Commentary: Connecticut Town Reminds Us of Redlining

Commentary: Connecticut Town Reminds Us of Redlining

A small Connecticut town is in trouble for using the exact same methods racist bankers used 80 years ago.

Published August 9, 2012

Throughout the era of codified racial segregation in America, besides the signs keeping Blacks away from certain restaurant entrances and water fountains, there was also what we’d come to call “redlining practices.”


The Encyclopedia of Chicago History defines redlining as “the practice of arbitrarily denying or limiting financial services to specific neighborhoods, generally because its residents are people of color or are poor.” The term came about in the 1930s, when many banks decided who they were going to lend home loans to by sectioning off on maps wealthy white communities from Black neighborhoods and poor white neighborhoods. The rich white sections would be outlined in green, meaning “go ahead and lend to these people.” The other neighborhoods would be outlined in red. That meaning was obvious: “stop.” And thus, redlining was born.


Many people thought that redlining was over when the Civil Rights Act came about and Jim Crow fell. Alas, it turns out that whites attempting to keep Blacks out of certain communities by not lending them money is a practice that never truly died. It just began hiding in the shadows.


To wit, the Connecticut town of Winchester is in a lot of trouble after it was discovered that the small locale of about 12,000 has been trying to keep itself white via illegal means. As’s own Patrice Peck reported:


In a blast from the Jim Crow past, a Connecticut town is being accused of “systematically and unlawfully discriminating against African-Americans and Hispanics,” according to a lawsuit brought by the Connecticut Fair Housing Center and plaintiff Crystal Carter.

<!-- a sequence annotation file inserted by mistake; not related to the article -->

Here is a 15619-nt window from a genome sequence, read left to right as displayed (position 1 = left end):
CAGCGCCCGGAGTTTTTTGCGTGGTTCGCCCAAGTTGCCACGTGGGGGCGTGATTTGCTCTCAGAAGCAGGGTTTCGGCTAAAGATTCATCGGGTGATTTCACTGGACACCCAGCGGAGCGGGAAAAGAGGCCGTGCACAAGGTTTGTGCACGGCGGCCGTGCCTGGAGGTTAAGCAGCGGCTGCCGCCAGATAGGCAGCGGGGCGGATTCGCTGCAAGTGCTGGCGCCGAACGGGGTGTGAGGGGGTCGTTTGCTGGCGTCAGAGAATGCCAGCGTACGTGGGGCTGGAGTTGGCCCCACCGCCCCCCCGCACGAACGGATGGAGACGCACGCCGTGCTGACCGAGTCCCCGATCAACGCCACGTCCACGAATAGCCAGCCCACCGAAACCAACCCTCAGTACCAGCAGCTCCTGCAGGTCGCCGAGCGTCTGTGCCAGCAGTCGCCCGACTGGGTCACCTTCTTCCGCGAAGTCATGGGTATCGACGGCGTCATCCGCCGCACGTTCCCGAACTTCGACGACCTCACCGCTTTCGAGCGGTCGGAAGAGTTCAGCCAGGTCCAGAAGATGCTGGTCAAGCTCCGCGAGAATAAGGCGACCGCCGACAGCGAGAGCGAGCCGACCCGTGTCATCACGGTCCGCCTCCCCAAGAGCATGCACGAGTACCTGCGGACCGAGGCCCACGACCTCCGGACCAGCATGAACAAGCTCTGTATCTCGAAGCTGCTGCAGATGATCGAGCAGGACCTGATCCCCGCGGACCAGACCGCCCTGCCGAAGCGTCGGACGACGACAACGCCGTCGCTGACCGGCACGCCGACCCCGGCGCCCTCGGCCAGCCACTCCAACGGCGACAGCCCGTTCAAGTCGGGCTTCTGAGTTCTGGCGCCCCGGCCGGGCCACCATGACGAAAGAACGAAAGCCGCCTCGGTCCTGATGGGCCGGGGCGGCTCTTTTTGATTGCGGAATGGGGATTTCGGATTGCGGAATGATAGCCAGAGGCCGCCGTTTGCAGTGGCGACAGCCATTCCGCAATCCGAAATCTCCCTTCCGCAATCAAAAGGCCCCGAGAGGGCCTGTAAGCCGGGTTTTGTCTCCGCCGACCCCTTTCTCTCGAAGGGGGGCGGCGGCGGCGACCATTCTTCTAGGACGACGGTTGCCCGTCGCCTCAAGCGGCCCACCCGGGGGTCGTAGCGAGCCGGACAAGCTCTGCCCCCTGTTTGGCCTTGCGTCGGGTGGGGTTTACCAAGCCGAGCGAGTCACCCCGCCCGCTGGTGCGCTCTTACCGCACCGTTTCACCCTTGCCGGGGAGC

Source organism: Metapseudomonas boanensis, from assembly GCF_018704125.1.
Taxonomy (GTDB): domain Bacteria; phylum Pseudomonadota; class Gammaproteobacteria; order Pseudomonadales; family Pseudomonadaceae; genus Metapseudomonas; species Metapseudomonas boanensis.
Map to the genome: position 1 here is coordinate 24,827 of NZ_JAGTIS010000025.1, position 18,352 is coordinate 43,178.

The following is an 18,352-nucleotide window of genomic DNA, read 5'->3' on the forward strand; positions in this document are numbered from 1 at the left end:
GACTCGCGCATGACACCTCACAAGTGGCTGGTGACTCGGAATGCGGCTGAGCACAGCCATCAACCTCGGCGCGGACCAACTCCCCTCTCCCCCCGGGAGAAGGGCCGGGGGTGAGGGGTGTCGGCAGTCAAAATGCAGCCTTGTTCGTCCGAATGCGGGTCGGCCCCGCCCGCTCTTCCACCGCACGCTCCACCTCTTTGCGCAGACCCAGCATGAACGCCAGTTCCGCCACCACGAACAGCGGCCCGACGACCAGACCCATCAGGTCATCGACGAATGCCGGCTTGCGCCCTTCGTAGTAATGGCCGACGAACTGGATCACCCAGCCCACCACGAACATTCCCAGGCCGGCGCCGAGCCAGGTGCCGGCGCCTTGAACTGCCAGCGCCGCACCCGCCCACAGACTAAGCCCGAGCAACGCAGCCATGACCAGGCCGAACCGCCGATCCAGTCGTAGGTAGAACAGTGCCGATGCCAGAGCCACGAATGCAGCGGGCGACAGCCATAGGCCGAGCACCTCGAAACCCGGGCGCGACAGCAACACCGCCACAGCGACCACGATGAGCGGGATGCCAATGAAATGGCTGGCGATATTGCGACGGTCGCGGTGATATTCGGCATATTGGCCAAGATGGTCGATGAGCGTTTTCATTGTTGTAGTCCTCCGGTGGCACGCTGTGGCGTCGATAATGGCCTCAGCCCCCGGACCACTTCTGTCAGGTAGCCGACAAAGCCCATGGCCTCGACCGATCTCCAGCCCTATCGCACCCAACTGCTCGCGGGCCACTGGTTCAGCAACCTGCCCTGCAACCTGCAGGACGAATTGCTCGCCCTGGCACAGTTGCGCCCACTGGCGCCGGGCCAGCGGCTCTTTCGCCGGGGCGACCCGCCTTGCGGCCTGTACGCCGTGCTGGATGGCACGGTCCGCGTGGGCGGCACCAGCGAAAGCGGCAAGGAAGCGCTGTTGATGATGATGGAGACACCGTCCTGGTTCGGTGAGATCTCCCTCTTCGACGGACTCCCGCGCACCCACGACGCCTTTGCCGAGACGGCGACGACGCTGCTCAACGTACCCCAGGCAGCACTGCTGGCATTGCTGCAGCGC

The Winchester Housing Authority allegedly keeps out minority families by denying them access to federal housing vouchers known as Section 8, the lawsuit claims.


A residency requirement enforced by WHA requires voucher applicants to already be residing in one of 17 Connecticut towns, all of which are more than 91 percent white, reports the Huffington Post.


"These requirements are unlawful because in communities with populations that are disproportionately white and/or non-Hispanic they perpetuate segregation by excluding minority applicants who live outside those communities from obtaining housing here," the lawsuit states.


According to the New York Daily News, Winchester is nearly 95 percent white and 4 percent Latino, and the town’s Black population is “statistically zero.” Now that it’s being sued, it’s unlikely Winchester will stay as homogeneous as it has been for long (though one wonders if any Blacks are going to want to move there now knowing how racist it is). Nevertheless, the real takeaway from the story is that, once again, a relic from the past has reared its head in 2012 to remind us that America isn’t too far away from our ultra-bigoted past. Escaping history is hard.



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Written by Cord Jefferson


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